173 [As a Christian, when Paul looks back on his former life in Judaism, he considers it as only the “confidences of the flesh” – Phil. 3:3–4. This is further verification that Judaism is a religion of the world and earth, adapted to man “in the flesh.” The greatest achievements in Judaism, of which Paul had many, are now considered by him as “the confidences of the flesh.” We might remember Paul teaching that as a Jew, he was in the flesh (Rom. 7:5), and that those who are in the flesh cannot please God (Rom. 8:8). Do you think that these “confidences of the flesh” he gained by being born a Jew and achieving high standards in Judaism, even becoming a Pharisee, impressed God? Now as a believer, Paul says these things are rubbish and dung, and must be discarded if he is to pursue Christ (Phil. 3:7–8). This passage in Philippians may easily be used to show certain differences between Judaism and Christianity, between the Jewish and Christian dispensations]
Paul taught that the law, in and of itself, was righteous, holy, and good (Rom. 7:12). God gave the law to Israel. He could not have given anything evil to them. As we said previously, the law was the perfect measure of man’s righteousness, towards God and towards his neighbor. The problem was what mankind had become because of Adam’s sin. This is the revelation the Spirit of God gives to Paul, which he teaches in his epistles, especially Romans.
Even though Paul taught that the law was holy and good, still he understood that there was an intimate connection between the law and the evil residing in man’s flesh. When the law came in, it only served to arouse the passions of this evil nature in man.
“For when we were in the flesh, the sinful passions which were aroused by the law were at work in our members to bear fruit to death.” (Rom. 7:5)
Now you must ask who specifically is Paul referring to in this passage? All unbelievers are described as “in the flesh”, but all of them didn’t have the law. Only Israel was given the law; only the Jews practiced Judaism. Although the law would serve as an outward restriction on the Jews, at the same time it activated something evil residing in their flesh. Again, Paul explains that this thing inside him he calls “sin” took opportunity by the law to produce in him all manner of evil desire (Rom. 7:8). Further, he states that when the commandment came, sin revived and he died, so that he realized that the law, which was to bring to him life, only brought death (Rom. 7:9–10). As in Paul, so also in all Jews, the evil nature took advantage of the law to have this two-fold result: the production of all manner of lust, as well as bringing in a certain spiritual death (Rom. 7:11).174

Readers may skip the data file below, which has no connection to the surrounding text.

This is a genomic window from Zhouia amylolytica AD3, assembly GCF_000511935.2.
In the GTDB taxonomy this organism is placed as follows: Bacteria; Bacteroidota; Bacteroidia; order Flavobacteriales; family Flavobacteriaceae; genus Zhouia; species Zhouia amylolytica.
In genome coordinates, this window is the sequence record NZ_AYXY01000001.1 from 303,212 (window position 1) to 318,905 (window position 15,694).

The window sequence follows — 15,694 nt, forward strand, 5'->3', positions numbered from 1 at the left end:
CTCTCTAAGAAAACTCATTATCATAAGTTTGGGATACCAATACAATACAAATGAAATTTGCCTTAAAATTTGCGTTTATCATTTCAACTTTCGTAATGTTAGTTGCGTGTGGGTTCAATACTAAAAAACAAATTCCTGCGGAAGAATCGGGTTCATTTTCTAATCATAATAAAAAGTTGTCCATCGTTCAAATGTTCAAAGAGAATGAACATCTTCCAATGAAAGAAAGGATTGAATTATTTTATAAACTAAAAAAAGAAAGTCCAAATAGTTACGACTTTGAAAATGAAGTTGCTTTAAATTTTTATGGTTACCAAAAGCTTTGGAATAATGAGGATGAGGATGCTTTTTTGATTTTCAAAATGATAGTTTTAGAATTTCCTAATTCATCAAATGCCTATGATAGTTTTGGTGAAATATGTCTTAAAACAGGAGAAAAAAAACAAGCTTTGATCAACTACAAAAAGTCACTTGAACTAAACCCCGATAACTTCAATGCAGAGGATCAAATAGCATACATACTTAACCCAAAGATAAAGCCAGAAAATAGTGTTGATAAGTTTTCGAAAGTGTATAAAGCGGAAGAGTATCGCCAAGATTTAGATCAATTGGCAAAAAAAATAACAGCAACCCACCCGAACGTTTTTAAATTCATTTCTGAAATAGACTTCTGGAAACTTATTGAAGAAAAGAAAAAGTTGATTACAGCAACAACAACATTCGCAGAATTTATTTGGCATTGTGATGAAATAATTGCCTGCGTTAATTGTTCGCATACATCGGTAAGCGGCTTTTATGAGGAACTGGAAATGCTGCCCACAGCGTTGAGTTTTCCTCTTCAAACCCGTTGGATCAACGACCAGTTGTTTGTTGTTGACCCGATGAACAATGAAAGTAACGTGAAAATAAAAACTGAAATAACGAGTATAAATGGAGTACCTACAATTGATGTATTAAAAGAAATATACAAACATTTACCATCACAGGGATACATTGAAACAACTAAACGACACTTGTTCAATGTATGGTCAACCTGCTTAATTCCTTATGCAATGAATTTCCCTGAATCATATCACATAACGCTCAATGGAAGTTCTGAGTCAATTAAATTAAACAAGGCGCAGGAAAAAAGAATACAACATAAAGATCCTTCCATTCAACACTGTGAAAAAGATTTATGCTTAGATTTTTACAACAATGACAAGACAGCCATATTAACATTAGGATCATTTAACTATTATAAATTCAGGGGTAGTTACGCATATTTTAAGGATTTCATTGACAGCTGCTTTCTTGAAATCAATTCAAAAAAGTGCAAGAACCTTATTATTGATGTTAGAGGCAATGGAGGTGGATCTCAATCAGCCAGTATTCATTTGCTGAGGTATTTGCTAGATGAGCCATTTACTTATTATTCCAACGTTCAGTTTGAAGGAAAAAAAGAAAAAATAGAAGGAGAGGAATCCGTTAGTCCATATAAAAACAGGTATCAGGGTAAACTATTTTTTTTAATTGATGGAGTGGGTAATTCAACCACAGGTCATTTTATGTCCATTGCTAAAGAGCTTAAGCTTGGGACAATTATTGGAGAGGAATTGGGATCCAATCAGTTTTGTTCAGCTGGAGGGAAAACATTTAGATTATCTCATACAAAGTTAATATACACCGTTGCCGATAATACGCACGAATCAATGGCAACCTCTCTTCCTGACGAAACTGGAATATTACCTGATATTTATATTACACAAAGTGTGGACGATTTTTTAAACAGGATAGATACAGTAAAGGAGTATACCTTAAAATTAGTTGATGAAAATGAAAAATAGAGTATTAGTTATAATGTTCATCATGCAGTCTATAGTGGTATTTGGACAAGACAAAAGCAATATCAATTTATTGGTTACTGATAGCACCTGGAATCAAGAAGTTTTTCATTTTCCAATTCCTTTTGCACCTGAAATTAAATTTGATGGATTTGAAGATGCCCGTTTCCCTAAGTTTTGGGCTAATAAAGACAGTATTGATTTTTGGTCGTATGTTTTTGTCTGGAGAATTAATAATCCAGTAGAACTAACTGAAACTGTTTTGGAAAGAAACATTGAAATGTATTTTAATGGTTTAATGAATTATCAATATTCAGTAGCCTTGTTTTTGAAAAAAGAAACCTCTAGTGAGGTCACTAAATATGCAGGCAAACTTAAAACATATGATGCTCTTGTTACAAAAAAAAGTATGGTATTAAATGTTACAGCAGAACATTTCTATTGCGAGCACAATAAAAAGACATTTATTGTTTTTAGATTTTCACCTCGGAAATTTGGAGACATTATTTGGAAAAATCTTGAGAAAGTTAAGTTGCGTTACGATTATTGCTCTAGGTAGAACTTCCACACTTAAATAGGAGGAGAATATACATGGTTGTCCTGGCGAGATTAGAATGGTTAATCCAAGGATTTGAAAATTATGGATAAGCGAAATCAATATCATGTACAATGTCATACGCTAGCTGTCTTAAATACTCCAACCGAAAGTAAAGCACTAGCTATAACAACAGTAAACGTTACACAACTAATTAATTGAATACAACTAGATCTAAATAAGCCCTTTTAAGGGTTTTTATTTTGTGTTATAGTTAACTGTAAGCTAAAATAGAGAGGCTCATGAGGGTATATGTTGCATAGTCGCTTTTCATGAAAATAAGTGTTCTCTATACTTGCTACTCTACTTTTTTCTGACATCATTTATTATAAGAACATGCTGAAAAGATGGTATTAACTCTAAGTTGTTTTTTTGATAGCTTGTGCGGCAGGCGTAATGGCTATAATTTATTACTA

174 [In Rom. 5:12, the death associated with the sin nature’s entrance into the world through Adam’s disobedience is physical death and is a matter of natural birth as a child of Adam. All mankind became mortal, subject to physical death. But it is clear in Rom. 7:8–13 Paul is referring to spiritual death (as well as in Gal. 2:19, Eph. 2:1, etc.). Without getting too technical, it seems that Paul is saying that spiritual death is a fruit of sinning – the committing of acts (Rom. 7:5). But certainly, the committing of evil acts is the fruit of the evil nature residing in the flesh of fallen mankind. If “sin” has a close association with the law, then Paul’s argument that spiritual death also has a close association with the law is easier to follow. Also, this might shed some light on a difficult Scripture to understand – Rom. 5:13. Those who were given the law had the specific knowledge of God’s will. This removes any excuse. Specific acts committed could not be charged or imputed when there was no law]
Romans 7:12–14 (NKJV)
12 Therefore the law is holy, and the commandment holy and just and good.
13 Has then what is good become death to me? Certainly not! But sin, that it might appear sin, was producing death in me through what is good, so that sin through the commandment might become exceedingly sinful. 14 For we know that the law is spiritual, but I am carnal, sold under sin.
This passage is particularly useful in teaching God’s purpose with the law and the Jews. God’s intention was to have sin “appear” to mankind, no longer being hidden and a mystery. The giving of the law to the Jews allowed God to expose the presence of this evil in man in such a way that it was obvious. Sin became exceedingly sinful. Then Paul repeats mankind’s state – sold under sin (a slave to sin and under its dominion; utter depravity).
In other passages Paul teaches the same connection. The law entered so that sin could abound (Rom. 5:20). The strength of sin is the law (1 Cor. 15:56). One particularly insightful passage from Paul that shows this connection with its dispensational implications is found in Romans.
For sin shall not have dominion over you, for you are not under law but under grace. (Rom. 6:14)